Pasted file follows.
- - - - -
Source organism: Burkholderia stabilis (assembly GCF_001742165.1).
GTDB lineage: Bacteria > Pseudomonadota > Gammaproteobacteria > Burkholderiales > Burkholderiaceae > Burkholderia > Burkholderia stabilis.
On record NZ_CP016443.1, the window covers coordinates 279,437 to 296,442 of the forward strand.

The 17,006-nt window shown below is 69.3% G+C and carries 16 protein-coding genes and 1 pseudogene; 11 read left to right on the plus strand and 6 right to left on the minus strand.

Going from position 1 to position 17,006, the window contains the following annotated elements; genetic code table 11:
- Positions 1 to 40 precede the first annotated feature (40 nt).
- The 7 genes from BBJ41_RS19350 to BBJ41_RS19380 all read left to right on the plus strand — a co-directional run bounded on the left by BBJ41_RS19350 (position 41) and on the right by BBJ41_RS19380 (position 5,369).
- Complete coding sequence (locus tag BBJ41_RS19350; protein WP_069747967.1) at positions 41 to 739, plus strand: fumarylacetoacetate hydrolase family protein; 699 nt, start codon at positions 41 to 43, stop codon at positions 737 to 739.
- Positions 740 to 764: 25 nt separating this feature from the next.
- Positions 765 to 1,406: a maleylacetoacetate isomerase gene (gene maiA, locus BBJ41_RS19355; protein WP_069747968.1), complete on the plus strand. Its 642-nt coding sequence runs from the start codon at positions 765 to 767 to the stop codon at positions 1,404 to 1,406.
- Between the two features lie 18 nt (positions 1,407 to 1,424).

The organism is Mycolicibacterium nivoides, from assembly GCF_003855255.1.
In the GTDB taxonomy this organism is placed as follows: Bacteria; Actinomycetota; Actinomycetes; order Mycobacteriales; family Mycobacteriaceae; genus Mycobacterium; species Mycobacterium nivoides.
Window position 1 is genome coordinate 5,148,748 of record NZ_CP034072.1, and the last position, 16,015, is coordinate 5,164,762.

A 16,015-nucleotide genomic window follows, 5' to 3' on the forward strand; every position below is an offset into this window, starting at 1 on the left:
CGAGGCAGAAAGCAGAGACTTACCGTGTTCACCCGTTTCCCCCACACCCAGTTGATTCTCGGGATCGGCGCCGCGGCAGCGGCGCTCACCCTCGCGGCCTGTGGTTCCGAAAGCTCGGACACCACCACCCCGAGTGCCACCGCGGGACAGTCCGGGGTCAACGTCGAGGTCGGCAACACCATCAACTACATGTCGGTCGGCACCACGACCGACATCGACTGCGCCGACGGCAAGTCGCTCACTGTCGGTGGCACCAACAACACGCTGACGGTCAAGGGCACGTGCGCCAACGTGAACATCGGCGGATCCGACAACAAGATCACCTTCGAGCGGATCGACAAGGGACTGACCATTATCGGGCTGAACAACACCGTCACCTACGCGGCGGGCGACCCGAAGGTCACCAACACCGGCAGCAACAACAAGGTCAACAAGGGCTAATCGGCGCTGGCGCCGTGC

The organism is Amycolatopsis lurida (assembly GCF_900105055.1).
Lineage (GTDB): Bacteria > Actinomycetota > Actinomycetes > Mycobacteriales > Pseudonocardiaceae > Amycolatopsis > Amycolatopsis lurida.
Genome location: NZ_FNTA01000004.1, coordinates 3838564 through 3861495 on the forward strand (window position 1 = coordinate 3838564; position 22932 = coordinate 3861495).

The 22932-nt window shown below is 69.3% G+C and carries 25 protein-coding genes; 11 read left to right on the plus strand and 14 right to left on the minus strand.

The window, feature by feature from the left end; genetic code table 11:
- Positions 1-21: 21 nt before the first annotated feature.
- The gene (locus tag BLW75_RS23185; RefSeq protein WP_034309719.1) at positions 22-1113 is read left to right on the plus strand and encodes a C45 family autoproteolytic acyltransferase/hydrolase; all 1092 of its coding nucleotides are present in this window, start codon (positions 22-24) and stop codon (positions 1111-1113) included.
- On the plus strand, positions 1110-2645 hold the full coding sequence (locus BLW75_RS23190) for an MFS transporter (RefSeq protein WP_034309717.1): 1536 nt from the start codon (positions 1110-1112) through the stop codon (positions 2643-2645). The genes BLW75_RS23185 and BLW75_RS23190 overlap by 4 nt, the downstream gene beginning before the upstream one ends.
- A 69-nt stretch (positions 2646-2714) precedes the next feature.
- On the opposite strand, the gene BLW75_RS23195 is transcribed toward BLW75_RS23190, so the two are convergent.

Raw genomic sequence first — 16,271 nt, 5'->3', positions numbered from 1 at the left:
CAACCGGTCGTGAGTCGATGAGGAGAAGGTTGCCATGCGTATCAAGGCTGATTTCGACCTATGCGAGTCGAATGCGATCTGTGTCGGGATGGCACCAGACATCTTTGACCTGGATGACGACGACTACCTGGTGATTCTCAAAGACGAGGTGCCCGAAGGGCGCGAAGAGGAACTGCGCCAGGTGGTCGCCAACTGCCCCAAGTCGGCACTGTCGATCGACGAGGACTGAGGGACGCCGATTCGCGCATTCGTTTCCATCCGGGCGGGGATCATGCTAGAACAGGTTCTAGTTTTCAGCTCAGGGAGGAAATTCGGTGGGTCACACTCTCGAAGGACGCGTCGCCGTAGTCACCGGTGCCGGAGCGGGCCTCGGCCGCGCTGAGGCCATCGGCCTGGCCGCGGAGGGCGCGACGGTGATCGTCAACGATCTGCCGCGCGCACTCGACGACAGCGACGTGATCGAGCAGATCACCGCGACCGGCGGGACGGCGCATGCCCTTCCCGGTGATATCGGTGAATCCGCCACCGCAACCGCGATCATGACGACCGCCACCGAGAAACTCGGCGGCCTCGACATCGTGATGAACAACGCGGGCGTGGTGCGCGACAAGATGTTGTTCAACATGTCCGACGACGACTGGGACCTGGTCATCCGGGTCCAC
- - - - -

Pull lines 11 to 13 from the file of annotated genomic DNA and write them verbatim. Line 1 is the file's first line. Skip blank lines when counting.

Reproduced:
- Between the two features lie 18 nt (positions 1,407 to 1,424).

The organism is Mycolicibacterium nivoides, from assembly GCF_003855255.1.
In the GTDB taxonomy this organism is placed as follows: Bacteria; Actinomycetota; Actinomycetes; order Mycobacteriales; family Mycobacteriaceae; genus Mycobacterium; species Mycobacterium nivoides.